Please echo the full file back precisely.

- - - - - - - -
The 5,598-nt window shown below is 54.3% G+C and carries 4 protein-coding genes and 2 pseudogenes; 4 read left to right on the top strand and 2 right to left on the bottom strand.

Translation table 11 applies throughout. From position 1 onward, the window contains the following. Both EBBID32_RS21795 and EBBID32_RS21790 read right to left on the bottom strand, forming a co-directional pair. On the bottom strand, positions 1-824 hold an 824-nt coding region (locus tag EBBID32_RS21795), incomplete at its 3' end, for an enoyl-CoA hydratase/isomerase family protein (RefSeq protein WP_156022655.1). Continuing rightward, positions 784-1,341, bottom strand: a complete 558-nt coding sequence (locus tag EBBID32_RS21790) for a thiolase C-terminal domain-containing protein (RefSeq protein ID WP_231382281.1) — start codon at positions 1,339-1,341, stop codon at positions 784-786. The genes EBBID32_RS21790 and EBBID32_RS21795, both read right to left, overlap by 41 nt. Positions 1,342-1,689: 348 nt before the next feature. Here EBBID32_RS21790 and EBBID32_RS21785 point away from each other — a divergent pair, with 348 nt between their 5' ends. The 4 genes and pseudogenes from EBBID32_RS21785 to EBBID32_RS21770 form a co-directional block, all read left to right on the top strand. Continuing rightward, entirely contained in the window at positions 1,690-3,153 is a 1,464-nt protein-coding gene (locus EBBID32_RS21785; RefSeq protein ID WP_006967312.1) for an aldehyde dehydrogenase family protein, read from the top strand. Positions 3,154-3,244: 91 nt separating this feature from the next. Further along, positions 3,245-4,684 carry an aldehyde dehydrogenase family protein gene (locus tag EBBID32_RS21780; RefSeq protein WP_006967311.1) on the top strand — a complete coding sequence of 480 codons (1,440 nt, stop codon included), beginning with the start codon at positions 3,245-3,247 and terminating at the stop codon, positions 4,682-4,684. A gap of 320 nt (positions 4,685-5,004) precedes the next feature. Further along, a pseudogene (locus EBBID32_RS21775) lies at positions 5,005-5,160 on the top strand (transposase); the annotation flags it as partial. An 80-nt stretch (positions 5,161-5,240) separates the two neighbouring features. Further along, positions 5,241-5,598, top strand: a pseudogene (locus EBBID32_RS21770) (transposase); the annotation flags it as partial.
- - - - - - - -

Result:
The 5,598-nt window shown below is 54.3% G+C and carries 4 protein-coding genes and 2 pseudogenes; 4 read left to right on the top strand and 2 right to left on the bottom strand.

Translation table 11 applies throughout. From position 1 onward, the window contains the following. Both EBBID32_RS21795 and EBBID32_RS21790 read right to left on the bottom strand, forming a co-directional pair. On the bottom strand, positions 1-824 hold an 824-nt coding region (locus tag EBBID32_RS21795), incomplete at its 3' end, for an enoyl-CoA hydratase/isomerase family protein (RefSeq protein WP_156022655.1). Continuing rightward, positions 784-1,341, bottom strand: a complete 558-nt coding sequence (locus tag EBBID32_RS21790) for a thiolase C-terminal domain-containing protein (RefSeq protein ID WP_231382281.1) — start codon at positions 1,339-1,341, stop codon at positions 784-786. The genes EBBID32_RS21790 and EBBID32_RS21795, both read right to left, overlap by 41 nt. Positions 1,342-1,689: 348 nt before the next feature. Here EBBID32_RS21790 and EBBID32_RS21785 point away from each other — a divergent pair, with 348 nt between their 5' ends. The 4 genes and pseudogenes from EBBID32_RS21785 to EBBID32_RS21770 form a co-directional block, all read left to right on the top strand. Continuing rightward, entirely contained in the window at positions 1,690-3,153 is a 1,464-nt protein-coding gene (locus EBBID32_RS21785; RefSeq protein ID WP_006967312.1) for an aldehyde dehydrogenase family protein, read from the top strand. Positions 3,154-3,244: 91 nt separating this feature from the next. Further along, positions 3,245-4,684 carry an aldehyde dehydrogenase family protein gene (locus tag EBBID32_RS21780; RefSeq protein WP_006967311.1) on the top strand — a complete coding sequence of 480 codons (1,440 nt, stop codon included), beginning with the start codon at positions 3,245-3,247 and terminating at the stop codon, positions 4,682-4,684. A gap of 320 nt (positions 4,685-5,004) precedes the next feature. Further along, a pseudogene (locus EBBID32_RS21775) lies at positions 5,005-5,160 on the top strand (transposase); the annotation flags it as partial. An 80-nt stretch (positions 5,161-5,240) separates the two neighbouring features. Further along, positions 5,241-5,598, top strand: a pseudogene (locus EBBID32_RS21770) (transposase); the annotation flags it as partial.